Austin music scene creatives transform education program for ‘virtual summer’

Coronavirus

AUSTIN (KXAN) — It’s summer, and some camps are looking a little bit different this year.

One, in particular, has been running for more than eight years, but will enter its ninth virtually.

“This is the very first time we’ve ever tried this,” Diana Burgess said. She is the outreach director for Mother Falcon Music Lab.

The music lab, a multimedia education program focusing on songwriting, performance and art, had to move its education program online. COVID-19 concerns were the culprit behind the change to virtual.

“We couldn’t have our normal summer camp. We usually meet at St. Andrew’s Episcopal School and we have this amazing facility, have a big group meeting in a room, and then eight to ten different rooms where each band gets to rehearse,” Burgess said. “St. Andrew’s, I think, very wisely chose to not have any programming this summer just for safety and to avoid any kind of complications, and we were totally on board with that.”

The music lab community, comprised of mostly born-in-Austin music scene creatives from acts such as Mother Falcon, Hikes and Marmalakes, anticipated the change and began planning months in advance. Burgess said the pandemic certainly changed everything, but presented new opportunities for the group to try a new curriculum in a whole new setting.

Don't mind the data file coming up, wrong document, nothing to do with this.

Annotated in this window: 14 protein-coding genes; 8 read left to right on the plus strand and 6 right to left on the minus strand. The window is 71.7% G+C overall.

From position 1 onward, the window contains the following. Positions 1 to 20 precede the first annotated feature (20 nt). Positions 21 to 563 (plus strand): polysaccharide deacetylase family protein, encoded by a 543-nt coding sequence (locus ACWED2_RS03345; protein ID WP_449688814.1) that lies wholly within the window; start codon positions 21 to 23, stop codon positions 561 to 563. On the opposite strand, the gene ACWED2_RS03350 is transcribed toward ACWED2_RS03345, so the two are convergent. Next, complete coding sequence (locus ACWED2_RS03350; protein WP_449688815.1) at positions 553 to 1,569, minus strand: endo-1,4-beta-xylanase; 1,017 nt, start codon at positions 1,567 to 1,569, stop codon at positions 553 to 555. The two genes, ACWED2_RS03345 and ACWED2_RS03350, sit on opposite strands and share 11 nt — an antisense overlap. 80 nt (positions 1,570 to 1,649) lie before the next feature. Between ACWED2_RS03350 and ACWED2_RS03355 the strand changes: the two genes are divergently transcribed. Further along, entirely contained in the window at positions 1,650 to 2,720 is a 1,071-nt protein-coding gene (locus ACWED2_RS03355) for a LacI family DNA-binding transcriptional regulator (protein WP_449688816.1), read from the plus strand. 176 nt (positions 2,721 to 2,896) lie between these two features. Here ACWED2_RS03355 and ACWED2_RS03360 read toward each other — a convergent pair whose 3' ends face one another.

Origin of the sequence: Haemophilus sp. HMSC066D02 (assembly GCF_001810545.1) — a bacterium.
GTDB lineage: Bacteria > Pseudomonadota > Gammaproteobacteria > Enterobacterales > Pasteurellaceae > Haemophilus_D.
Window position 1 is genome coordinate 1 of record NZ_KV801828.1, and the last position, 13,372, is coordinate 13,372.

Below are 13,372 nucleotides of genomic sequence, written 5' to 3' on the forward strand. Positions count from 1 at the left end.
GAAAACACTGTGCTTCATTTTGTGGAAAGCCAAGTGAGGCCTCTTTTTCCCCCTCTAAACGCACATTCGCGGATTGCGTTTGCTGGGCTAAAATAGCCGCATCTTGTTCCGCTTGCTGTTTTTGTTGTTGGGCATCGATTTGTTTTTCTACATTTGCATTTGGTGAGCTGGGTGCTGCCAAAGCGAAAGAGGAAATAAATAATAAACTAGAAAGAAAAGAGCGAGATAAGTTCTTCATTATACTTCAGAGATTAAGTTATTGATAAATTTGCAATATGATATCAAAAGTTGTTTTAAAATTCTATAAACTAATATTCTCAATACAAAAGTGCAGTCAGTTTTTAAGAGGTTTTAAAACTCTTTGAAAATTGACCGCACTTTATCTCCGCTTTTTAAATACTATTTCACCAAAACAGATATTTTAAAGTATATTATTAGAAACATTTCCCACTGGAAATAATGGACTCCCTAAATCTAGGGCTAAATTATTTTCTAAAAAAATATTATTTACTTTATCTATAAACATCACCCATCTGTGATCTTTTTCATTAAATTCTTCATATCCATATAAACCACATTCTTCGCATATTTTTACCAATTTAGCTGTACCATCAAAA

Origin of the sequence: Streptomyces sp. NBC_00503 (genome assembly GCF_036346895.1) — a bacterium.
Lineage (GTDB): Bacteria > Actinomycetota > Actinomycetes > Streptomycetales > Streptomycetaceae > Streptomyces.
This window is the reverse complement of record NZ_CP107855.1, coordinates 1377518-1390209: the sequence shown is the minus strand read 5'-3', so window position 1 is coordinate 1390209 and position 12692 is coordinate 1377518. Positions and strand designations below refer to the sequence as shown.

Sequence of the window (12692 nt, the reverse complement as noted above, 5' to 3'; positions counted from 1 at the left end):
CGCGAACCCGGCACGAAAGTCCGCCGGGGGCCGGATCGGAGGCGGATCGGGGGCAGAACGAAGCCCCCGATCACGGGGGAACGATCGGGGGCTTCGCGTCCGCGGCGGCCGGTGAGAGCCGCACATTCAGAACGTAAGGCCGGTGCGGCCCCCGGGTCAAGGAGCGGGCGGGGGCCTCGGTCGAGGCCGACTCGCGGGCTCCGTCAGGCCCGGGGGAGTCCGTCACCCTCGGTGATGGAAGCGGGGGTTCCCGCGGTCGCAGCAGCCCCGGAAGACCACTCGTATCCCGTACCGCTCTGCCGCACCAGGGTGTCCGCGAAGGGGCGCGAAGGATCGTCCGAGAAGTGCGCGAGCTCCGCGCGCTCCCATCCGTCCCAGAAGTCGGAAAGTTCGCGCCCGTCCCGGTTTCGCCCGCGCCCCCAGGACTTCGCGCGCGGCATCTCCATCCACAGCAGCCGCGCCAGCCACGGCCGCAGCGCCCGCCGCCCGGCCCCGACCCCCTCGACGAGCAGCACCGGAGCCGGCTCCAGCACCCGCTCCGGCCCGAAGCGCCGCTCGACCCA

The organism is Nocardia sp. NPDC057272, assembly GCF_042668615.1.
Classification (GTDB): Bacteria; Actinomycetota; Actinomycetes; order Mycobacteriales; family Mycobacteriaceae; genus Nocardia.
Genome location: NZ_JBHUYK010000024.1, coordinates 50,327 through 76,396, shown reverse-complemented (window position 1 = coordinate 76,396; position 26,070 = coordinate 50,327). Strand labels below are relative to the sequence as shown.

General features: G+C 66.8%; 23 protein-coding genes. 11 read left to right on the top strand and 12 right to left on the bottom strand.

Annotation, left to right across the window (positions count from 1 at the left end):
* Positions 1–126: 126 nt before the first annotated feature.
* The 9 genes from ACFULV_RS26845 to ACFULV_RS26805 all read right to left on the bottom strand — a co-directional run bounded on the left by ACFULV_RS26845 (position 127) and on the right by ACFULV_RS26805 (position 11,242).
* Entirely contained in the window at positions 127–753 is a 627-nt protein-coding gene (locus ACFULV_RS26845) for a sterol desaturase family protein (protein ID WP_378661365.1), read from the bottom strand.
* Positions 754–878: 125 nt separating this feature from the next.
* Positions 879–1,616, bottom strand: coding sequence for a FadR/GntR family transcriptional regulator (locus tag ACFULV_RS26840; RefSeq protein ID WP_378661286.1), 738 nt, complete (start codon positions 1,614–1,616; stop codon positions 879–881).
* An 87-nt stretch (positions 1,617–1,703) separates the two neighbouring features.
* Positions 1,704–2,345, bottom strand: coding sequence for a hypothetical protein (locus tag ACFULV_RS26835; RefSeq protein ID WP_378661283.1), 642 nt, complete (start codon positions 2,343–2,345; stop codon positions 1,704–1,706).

“120 kids over one summer … virtually meeting as bands is not really ideal, so the classes for this virtual summer are focused on different subjects. This year we’re able to teach classes we’ve always wanted to teach and classes that we’ve wanted to take.”

New classes cover such topics as:

  • Album art
  • Decolonizing the music industry
  • How to write a protest song
  • Music history
  • Music theory
  • Podcasting
  • And more

They’re able to delve into specifics rather than focus on group work. It’s a learning curve trying out webinar formats, online lectures, but “it’s been really interesting seeing how technology, like Zoom, is with live music,” Burgess said.

Overall, the same goal remains.

“[We want to] see them flourish on their own, keep creating music and be kind of that next generation of Austin,” Burgess said. “This camp came out of the same feeling we started our band with, where we’re inspired by classical music, inspired by those instruments, but we realized you can do so much more with your skills… Teaching kids to see no matter what instrument you play, no matter what skill level you’re at, you can still be creative…[and] discover your own creative voice.”

Classes run from July 6 to August 15. Prices range between $25 and $175. They’re also offering need-based scholarships. The online program serves kids, but also adults for the first time. You can learn more on their website, including a look at their course catalog and how to enroll.

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